We could kind of compare them to roundwound strings with a protective coating layer. It’s made from different polymers and you can’t even notice it with a naked eye. But if you were to look through a microscope, it completely protects the string itself and prevents anything from getting in between the groves. It’s a stretched material, kind of like a stretch foil, so it also reduces the depth of grooves.

As simple as it sounds, having shallower grooves just keeps their life longer. If you decide on using flatwound strings, you’ll have a much easier time keeping them cleaner and thus prolonging their life.

What Are Flatwound Strings Best For?

If this is the case, so why isn’t every guitar player using flatwound strings? After all, don’t we all want to have long-lasting and fresh-sounding strings?

Well, things aren’t really that simple. Although it might seem like a minor change, flatwound strings sound and feel completely different.

Roundwound strings will have pronounced attack and that “ring” to them when plucked. Flatwound strings, on the other hand, tend to sound a lot smoother and darker. This technically isn’t a downside, but rather just something that you should bear in mind if you decide on using them.

Quite often, the wraparound wire will be made from stainless steel rather than the usual materials used for roundwound strings. This way, flatwound strings get a boost to their brightness and attack. But even then, you can notice that flatwound strings sound smooth.

Additionally, flatwound strings feel completely different under your fingertips. This is especially noticeable when you’re moving your fingertips over the strings, especially when you’re doing glissandos. What’s more, there’s almost a complete lack of string scratching noise with flatwounds.

So what are they good for? Well, there are two big groups of guitar players who are often using flatwound strings. The first group is jazz players, particularly those who play old-school archtop hollow-body guitars. The second group is fretless guitar players. Flatwound strings aren’t that good for rock, but they are perfect for playing jazz.

Flatwound strings on an electric guitar

As far as bass players go, flatwound strings are way more common. This is especially the case with fretless bass guitar players.

Nonetheless, no one stops you from getting flatwound strings on a regular solid-body guitar, or for any genre that you might prefer. However, you need to bear in mind that flatwound strings will be far less bright compared to roundwounds.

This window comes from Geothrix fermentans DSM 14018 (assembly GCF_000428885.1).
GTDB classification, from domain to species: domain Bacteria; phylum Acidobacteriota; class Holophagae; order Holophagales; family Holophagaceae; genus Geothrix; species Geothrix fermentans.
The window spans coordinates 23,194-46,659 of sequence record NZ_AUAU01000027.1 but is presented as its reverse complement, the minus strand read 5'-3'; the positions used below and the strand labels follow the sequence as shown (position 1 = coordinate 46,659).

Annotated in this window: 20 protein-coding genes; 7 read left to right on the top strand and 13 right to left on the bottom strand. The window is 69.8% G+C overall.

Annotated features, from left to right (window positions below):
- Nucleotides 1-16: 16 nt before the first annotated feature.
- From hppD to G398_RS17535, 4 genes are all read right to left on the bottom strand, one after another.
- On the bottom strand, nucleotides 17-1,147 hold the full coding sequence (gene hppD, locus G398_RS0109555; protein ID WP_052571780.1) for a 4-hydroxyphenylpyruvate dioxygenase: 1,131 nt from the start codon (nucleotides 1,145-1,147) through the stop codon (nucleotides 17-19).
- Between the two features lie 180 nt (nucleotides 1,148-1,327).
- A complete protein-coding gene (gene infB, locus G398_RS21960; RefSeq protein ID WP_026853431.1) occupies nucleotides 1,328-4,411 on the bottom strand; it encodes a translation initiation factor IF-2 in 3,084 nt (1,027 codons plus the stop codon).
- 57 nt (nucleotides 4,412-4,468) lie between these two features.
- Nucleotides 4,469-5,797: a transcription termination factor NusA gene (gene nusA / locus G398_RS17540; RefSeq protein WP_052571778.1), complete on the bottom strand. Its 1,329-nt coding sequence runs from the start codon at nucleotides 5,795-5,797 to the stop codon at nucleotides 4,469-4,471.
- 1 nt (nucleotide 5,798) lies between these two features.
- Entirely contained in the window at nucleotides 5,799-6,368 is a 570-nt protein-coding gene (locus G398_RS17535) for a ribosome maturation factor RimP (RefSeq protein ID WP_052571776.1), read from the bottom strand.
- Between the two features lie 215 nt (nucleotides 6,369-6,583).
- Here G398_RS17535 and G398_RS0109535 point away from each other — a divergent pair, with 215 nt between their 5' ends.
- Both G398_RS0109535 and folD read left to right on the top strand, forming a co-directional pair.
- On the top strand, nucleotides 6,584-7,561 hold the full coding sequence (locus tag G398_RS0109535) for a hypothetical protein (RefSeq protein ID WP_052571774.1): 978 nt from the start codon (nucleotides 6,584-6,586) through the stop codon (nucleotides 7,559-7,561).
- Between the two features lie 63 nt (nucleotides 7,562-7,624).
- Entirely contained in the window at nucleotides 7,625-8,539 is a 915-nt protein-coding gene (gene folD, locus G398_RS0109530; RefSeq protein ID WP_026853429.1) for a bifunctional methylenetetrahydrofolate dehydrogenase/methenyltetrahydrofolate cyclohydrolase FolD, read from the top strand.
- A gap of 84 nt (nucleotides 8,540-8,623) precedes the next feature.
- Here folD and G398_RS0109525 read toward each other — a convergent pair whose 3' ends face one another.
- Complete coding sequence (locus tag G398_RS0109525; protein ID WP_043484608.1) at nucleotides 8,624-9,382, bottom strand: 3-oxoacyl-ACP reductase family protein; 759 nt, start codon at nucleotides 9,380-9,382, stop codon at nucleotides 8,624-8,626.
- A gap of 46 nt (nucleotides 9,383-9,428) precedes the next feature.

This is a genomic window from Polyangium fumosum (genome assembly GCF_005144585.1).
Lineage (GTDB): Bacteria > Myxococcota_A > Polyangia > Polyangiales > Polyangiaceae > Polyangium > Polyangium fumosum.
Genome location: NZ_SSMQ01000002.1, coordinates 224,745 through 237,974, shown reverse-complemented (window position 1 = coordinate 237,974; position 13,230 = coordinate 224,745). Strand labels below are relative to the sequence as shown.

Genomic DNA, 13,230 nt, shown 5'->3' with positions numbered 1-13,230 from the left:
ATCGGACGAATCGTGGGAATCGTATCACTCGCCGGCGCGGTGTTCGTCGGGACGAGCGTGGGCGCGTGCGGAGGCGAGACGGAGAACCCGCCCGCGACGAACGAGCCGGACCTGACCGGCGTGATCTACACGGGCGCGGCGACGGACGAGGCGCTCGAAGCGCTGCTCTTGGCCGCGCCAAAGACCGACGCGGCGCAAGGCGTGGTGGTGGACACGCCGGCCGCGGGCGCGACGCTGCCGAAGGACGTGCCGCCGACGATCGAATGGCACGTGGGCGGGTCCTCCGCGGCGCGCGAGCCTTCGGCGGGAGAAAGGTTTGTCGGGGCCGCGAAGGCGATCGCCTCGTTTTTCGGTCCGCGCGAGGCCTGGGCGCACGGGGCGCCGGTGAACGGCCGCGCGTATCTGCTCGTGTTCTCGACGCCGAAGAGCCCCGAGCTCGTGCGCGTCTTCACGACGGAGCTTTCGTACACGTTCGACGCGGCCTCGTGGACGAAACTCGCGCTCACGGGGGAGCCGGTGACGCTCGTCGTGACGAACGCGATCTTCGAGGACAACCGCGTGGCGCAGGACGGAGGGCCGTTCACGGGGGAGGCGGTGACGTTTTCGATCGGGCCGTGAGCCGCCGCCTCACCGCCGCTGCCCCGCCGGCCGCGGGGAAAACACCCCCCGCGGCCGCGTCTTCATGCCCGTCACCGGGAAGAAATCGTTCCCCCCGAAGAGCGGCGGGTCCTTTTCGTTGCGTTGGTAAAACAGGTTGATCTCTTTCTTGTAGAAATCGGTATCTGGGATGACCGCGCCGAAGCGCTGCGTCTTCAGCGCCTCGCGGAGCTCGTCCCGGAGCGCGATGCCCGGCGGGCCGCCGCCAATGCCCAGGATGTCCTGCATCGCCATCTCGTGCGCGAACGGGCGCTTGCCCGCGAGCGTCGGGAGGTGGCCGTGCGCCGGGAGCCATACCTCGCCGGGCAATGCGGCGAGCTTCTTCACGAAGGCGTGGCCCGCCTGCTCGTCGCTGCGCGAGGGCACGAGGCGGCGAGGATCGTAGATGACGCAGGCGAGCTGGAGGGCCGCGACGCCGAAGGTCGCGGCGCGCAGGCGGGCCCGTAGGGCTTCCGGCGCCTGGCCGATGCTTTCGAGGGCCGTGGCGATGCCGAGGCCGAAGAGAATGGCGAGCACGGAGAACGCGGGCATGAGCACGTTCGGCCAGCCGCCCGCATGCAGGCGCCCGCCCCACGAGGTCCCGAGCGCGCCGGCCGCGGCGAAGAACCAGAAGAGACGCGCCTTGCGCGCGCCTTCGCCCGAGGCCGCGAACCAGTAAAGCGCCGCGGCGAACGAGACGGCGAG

Advantages and Disadvantages of Flatwound Strings

Just like everything in the world of guitar, flatwound strings come with their own set of advantages and disadvantages. I’m going to list some of them below in order to help you out if you’re planning on getting a set.


  • They last much longer
  • Far less noise
  • They are more comfortable
  • They’re a great choice for anyone who prefers a smoother tone


  • They’re usually much more expensive
  • They can be much harder to find compared to regular strings
  • It’s usually really hard to get a brighter tone with them
  • Despite feeling more comfortable under your fingertips, they are much harder to bend and do vibratos with

Should I Get Flatwound Strings for My Guitar?

It’s obvious that flatwound strings come with some advantages. And one of the most famous advantages is their prolonged life. What may add to this life, however, is the fact that they sound smoother. Even if they deteriorate and accumulate some dirt on them, you won’t notice the change in tone as they’re already darker-sounding.

There are some downsides as well, especially if you’re a fan of bending, wide and/or fast vibratos, and a brighter tone. Additionally, they can be much harder to find.

If you’re a jazz player or are aiming to become one, then flatwound strings can be a good choice. Additionally, if you’re really annoyed by the squeaking sounds of your fingertips going over the strings, flatwounds will be a blessing. Not to mention how comfortable they feel under your fingertips.

But even if you like bending and vibratos, that doesn’t mean that you shouldn’t try them. After all, music, and especially electric guitar, are all about experimentation. Maybe you’ll find a good use for them, even if you’re into hard rock or heavy metal, and even if you’re playing a solid-body electric guitar.

My advice would be to take this leap and try them out. They are more expensive, but it’s not like they will make you go bankrupt. Test things out and see whether they will work for you. However, you should maybe avoid using flatwound strings on acoustic guitars, as you won’t get enough volume with them.